One of the questions I get asked the most—next to “what is it you do exactly?”—is “how do I get a good sunset picture?” Luckily, I have a few tips for catching a good sunset, and most of them are pretty easy! Here are a few things to keep in mind:
The Sun Sets in the West
Okay, so this one seems obvious, but there have been times when I have completely envisioned watching the sunset over a lake only to realize the lake/beach in question does not at all face west. Moreover, the sun sets more to the North or more to the South depending on the time of year, so be sure to keep in mind exactly where the sun is setting.
Sun Set Time
Sunset time is usually available online, but keep in mind that the 30 minutes before and 30 minutes after can also have some pretty dramatic clouds.
Watch the Weather
Speaking of clouds, partly cloudy days tend to yield the coolest sunsets—storms can also lead to a pretty dramatic show, but can be a little more unpredictable. In general, clear cloudless days won’t lead to a crazy sky, and on completely cloudy days you might not catch the sunset at all.
Clearings and Elevation
If you can get up high or somewhere clear, you get less of the sky blocked by trees and more foreground. This is good especially for photography, because a strong foreground makes an image a lot more interesting.
Reflections of sunsets are often almost as good as the sunsets themselves, and lakes, rivers and ponds are the ideal spots for this. Different water holds light differently, so there is something new to appreciate every time.
So where do I like to catch a sunset from?
Overlook No. 9
The best spot to watch the sunset isn't the last dune over the lake- it's the ridge behind that last one, where you can watch other people below, walking on that last dune. One night up here we saw a dad and daughter taking pictures on a self timer- running out to the dune to jump at the count of ten, or pose. This photo is from a different night, but the same spot✨
In the Sleeping Bear Dunes National Lakeshore’s Pierce Stocking Scenic Drive, Overlook No. 9 puts you 450 feet above Lake Michigan looking out to the West.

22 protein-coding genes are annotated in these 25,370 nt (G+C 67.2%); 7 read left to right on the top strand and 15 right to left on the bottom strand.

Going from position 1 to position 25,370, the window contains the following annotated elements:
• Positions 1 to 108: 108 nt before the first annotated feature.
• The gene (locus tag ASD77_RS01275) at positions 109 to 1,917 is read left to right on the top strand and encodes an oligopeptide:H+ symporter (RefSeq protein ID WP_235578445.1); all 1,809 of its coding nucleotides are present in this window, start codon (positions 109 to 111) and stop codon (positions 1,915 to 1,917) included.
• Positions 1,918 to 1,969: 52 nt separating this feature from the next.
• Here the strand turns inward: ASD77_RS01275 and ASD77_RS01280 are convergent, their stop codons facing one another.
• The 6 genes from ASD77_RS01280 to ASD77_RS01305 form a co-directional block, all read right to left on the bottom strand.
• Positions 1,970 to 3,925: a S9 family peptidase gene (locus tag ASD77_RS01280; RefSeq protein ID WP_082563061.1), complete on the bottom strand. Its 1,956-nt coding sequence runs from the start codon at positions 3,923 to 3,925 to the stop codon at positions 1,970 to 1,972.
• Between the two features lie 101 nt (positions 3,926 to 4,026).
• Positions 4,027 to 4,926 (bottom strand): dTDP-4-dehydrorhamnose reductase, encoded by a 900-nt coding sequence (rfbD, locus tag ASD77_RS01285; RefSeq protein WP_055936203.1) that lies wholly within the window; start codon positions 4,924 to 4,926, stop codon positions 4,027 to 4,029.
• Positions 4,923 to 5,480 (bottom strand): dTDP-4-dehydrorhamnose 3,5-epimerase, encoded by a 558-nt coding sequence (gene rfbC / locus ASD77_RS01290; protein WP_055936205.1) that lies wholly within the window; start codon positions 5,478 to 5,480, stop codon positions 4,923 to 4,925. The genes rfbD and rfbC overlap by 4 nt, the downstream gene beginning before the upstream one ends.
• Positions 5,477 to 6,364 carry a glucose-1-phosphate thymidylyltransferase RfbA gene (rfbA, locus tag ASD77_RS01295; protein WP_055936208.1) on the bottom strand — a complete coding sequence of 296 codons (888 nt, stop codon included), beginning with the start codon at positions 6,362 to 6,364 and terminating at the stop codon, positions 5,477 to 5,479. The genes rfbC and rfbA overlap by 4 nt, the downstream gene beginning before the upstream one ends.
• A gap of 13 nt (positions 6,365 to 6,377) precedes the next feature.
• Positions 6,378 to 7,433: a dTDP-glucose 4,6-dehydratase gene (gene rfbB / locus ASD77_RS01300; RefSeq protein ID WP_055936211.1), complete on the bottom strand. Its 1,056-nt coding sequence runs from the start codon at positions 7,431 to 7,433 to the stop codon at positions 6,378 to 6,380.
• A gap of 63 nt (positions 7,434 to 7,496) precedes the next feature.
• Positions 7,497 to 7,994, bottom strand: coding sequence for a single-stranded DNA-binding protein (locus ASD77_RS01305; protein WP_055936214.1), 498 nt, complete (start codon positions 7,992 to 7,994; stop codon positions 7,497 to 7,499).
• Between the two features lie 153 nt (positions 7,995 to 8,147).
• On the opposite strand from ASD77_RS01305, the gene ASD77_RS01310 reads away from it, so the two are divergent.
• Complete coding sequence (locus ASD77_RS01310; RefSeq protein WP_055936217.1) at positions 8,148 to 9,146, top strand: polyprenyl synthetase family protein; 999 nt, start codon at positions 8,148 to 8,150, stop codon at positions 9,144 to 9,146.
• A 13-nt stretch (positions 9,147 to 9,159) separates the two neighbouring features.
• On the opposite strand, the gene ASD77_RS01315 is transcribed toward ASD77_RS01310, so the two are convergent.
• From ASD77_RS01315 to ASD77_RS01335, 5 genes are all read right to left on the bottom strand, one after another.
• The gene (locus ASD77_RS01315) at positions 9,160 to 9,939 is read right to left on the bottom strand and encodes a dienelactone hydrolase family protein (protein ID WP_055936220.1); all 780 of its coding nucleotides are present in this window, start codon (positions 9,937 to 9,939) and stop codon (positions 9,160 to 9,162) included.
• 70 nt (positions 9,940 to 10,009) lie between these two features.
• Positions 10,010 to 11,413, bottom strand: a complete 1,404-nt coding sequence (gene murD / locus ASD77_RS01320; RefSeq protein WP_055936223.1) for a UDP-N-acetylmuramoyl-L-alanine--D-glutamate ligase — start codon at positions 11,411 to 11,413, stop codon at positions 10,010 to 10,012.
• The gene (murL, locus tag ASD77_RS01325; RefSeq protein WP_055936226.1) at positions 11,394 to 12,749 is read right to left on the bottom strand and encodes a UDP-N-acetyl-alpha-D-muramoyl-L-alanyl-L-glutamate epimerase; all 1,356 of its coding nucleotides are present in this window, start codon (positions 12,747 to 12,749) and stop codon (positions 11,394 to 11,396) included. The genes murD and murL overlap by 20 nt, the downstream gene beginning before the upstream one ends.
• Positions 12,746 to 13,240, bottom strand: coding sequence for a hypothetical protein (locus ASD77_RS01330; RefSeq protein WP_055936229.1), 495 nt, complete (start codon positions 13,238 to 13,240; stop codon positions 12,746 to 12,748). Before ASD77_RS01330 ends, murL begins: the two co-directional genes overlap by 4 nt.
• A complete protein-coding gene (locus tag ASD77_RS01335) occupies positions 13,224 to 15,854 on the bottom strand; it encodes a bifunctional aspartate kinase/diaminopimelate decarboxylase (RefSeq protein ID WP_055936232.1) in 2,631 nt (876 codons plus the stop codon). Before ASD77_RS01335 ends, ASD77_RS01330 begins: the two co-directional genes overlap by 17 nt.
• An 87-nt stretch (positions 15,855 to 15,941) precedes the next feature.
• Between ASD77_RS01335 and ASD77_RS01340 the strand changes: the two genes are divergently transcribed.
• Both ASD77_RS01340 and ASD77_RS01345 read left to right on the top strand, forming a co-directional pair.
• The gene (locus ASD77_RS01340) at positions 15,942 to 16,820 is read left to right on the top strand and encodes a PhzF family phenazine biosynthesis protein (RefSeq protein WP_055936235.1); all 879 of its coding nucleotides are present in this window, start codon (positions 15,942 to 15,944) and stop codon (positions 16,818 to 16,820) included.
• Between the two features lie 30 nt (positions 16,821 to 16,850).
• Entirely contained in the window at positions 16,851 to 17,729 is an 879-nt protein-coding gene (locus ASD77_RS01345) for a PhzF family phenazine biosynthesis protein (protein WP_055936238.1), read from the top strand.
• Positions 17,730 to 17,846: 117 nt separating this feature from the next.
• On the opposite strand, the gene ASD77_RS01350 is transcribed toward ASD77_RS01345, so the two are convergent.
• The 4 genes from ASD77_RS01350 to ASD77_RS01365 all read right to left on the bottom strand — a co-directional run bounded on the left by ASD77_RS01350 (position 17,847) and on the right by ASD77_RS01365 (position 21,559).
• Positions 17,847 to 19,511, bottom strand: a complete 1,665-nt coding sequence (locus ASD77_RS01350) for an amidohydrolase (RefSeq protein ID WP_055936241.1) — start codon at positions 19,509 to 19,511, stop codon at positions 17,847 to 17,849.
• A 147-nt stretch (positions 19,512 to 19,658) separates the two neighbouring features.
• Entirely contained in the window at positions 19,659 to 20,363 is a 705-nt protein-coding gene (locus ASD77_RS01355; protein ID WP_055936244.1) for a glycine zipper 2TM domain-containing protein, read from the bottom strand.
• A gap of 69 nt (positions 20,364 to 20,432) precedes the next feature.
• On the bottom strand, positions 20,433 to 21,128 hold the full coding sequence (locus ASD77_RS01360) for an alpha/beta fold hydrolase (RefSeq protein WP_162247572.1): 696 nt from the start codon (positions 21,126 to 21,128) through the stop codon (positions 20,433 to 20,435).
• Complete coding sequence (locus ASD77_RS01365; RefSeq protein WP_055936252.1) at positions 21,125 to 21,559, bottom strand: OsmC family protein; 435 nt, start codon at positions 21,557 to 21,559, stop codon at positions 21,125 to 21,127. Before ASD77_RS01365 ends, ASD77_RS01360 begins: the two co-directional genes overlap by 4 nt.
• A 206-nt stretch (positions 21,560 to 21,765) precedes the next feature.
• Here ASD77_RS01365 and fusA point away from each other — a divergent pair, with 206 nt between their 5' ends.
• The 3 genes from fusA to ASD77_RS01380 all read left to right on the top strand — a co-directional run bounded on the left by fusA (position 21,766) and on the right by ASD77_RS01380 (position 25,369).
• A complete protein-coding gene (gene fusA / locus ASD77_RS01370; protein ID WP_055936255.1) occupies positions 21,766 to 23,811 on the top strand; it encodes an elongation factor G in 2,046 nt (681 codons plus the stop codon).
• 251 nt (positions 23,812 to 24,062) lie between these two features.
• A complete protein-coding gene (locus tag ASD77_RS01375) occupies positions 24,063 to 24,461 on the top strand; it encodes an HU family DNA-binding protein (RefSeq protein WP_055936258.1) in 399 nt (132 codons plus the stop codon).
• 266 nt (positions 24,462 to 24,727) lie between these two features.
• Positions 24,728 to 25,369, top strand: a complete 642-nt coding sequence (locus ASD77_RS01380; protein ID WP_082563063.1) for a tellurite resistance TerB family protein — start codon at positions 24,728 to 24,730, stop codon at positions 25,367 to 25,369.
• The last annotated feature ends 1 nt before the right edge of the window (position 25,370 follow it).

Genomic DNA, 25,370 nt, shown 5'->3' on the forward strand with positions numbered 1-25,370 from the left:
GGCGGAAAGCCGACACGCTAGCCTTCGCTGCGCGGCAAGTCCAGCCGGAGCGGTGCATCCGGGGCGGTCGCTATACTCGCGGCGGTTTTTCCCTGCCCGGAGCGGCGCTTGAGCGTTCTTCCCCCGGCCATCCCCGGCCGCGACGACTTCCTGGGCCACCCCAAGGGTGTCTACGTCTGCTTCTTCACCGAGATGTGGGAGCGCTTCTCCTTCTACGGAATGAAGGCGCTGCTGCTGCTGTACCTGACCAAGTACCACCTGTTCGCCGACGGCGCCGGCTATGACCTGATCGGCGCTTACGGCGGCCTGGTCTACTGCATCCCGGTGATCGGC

It’s drizzling outside— it’s cold and gray, and I sort of can’t even remember what it felt like to jump into cold water on a hot day. Mostly I can though. Your clothes stick to you a little as you peel them off, somehow you always end up with grass between your toes. Somehow the water always shocks you— if you wade in then it shocks you slowly, and you’re cringing and complaining. If you jump it shocks you all at once, like a punch. Can you tell I like the water?
Torch Lake’s waters range from glassy Caribbean blue to stormy, but either way the small town of Alden is a beautiful place to take a dip and watch the sunset from the marina.
From a Kayak
There’s nothing like a sunset from the water, particularly when there’s no one but otter and eagles for miles around. This sunset picture was taken at the Big Island Lakes Wilderness Area in the Upper Peninsula, but watching the sunset from a boat anywhere can be phenomenal.
Hidden in the Pictured Rocks National Lakeshore, this area off the North Country Trail has some of the best swimming in Michigan as well as the best sunsets if you are willing to brave the Lake Superior cold.
The Side of the Road Somewhere
The best sunsets I have ever seen I’ve caught pulled over on the side of the road or driving somewhere—like this sunset off the side of a road near Grayling, MI.
What great sunset spots did I miss? Feel free to leave a comment and let me know or reach out to me through Instagram!